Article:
Water & Drought

California farms added workers in 2014, even amid drought

Farmworkers cut the shoots from undesirable rootstocks on a pomegranate tree in Mendota. Most land fallowed in California’s four-year drought had been devoted to crops such as hay and wheat that do not require a lot of workers. Vegetables, nuts and berries, which require more workers, have increased in production.
Farmworkers cut the shoots from undesirable rootstocks on a pomegranate tree in Mendota. Most land fallowed in California’s four-year drought had been devoted to crops such as hay and wheat that do not require a lot of workers. Vegetables, nuts and berries, which require more workers, have increased in production. hamezcua@sacbee.com

Despite the drought, the number of workers employed in California’s agricultural industry rose to its highest level in at least 24 years, as many farmers shifted toward labor-intensive, permanent crops, according to the latest state and federal statistics.

The employment figures paint a more complicated picture than the message from some state officials and agricultural employers who publicly lament the drought’s impact on farmworkers. For example, Gov. Jerry Brown last month told a national television audience that “farmworkers who are at the very low end of the economic scale here are out of work.”

The state’s agricultural workforce would have grown faster last year if not for drought – but it still grew, several farm economists said.

“There’s no doubt in the data that the impact of the drought … has been smaller than we expected, surprisingly so,” said Jeffrey Michael, director of the Center for Business and Policy Research at the University of the Pacific.

The effect of the drought on California agriculture and its workforce is a sensitive topic. Agriculture takes 80 percent of the water used by people in California, though its share falls to 40 percent of the state’s supply when the water used for fish and other environmental purposes is taken into account.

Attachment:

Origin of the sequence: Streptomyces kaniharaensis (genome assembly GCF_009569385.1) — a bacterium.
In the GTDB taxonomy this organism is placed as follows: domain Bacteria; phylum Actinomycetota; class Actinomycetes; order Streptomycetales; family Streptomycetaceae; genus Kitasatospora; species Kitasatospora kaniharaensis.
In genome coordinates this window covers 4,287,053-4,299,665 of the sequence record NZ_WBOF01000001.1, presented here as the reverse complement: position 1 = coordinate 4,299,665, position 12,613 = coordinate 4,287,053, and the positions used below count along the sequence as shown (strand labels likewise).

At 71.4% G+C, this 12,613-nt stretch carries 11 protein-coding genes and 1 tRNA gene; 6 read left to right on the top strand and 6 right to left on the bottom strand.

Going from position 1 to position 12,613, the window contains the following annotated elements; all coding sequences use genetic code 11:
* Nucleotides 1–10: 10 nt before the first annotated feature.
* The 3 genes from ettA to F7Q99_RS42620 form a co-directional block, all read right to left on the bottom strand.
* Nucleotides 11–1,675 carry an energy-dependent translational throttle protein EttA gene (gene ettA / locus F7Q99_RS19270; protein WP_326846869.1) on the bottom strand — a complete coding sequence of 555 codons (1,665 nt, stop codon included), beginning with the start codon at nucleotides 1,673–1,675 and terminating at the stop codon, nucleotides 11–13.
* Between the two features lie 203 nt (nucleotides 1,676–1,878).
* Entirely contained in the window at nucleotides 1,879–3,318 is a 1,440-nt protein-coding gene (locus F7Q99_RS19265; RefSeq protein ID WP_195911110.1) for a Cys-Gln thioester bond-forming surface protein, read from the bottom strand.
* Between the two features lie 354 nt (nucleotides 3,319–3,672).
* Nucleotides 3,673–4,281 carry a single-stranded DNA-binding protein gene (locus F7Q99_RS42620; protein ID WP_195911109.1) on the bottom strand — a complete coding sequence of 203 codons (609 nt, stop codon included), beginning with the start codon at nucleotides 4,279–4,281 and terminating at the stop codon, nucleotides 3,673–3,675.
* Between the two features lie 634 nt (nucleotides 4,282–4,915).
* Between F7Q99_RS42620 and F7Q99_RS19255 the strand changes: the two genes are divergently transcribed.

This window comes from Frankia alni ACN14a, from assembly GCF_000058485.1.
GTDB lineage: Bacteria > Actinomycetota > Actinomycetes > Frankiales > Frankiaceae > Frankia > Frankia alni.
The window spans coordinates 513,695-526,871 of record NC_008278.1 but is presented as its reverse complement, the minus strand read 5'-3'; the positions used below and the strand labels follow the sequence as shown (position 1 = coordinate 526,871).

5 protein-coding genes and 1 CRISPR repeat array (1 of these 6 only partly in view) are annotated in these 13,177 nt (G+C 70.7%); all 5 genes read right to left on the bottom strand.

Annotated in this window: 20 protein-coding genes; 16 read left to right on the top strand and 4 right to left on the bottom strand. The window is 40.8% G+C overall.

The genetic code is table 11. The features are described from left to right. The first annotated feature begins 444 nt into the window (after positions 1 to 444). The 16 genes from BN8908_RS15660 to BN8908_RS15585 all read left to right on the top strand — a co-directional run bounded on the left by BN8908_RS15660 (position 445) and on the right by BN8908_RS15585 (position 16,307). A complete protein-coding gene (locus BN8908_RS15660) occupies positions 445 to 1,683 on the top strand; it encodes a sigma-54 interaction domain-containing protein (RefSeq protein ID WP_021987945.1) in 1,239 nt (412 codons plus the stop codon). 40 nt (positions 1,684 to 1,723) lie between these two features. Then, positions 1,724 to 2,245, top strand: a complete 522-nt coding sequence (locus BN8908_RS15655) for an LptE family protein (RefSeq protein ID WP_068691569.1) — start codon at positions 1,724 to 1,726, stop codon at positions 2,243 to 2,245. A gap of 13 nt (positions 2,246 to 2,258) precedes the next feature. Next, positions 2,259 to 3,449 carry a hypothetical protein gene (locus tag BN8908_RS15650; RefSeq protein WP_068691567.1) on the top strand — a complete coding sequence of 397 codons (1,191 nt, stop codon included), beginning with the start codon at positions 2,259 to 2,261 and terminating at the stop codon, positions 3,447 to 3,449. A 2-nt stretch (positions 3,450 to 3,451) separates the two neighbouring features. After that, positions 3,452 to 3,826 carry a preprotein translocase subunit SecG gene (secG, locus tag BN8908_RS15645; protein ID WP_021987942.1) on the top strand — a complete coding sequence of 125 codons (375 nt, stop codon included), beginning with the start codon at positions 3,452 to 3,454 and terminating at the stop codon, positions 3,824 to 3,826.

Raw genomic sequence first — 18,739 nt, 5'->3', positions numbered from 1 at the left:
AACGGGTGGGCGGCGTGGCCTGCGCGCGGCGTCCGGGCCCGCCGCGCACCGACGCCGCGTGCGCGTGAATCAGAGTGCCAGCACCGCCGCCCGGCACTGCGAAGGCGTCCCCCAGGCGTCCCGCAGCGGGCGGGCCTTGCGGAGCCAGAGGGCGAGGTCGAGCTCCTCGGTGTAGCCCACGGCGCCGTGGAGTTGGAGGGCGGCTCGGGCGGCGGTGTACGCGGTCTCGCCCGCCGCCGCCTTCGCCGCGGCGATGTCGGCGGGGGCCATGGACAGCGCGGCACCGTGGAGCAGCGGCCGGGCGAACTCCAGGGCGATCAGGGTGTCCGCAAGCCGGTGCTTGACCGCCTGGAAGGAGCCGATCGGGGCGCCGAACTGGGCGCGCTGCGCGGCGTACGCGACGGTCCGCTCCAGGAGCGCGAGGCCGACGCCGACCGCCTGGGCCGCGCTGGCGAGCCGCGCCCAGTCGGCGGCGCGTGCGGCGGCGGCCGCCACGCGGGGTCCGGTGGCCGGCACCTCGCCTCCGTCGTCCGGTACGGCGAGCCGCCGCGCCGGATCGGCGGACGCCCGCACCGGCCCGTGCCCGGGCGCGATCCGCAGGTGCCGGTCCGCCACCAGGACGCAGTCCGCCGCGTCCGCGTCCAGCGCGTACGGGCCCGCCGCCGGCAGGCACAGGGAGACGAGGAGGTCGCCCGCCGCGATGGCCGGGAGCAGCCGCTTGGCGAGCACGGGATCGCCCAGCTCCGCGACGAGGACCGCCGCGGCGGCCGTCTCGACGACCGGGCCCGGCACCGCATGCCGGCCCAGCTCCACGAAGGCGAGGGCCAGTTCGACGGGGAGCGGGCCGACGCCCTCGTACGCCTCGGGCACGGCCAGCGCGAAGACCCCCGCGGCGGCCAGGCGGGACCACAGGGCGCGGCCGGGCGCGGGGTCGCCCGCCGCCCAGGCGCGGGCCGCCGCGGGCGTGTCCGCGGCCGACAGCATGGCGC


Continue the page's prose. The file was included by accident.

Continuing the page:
Brown largely excluded farmers from an executive order mandating that urban customers reduce water consumption by 25 percent this year. But hundreds of farmers in the Central Valley have been told to expect no water deliveries from the federal government, and hundreds more have seen their water rights curtailed by the state.

Largely because of a lack of water, farmers last year fallowed roughly 500,000 acres, satellite photos and federal statistics indicate. That’s equivalent to more than 5 percent of the state’s irrigated cropland.

Most land fallowed was devoted to crops such as rice and wheat that do not require a high number of workers, Michael and other economists said. Meanwhile, fruit and berry production, which often requires more workers, increased.

Overall, there was more farm work available in California last year than during any other year at least since 1990, when modern record-keeping began, according to the state Employment Development Department. And hired farmworkers collectively made more money, too, separate federal data show.

California farms employed about 417,000 workers, on average, each month during 2014, up by 6,000 from 2013, state figures show. Farm employment increased by about 30,000 from 2004 to 2014.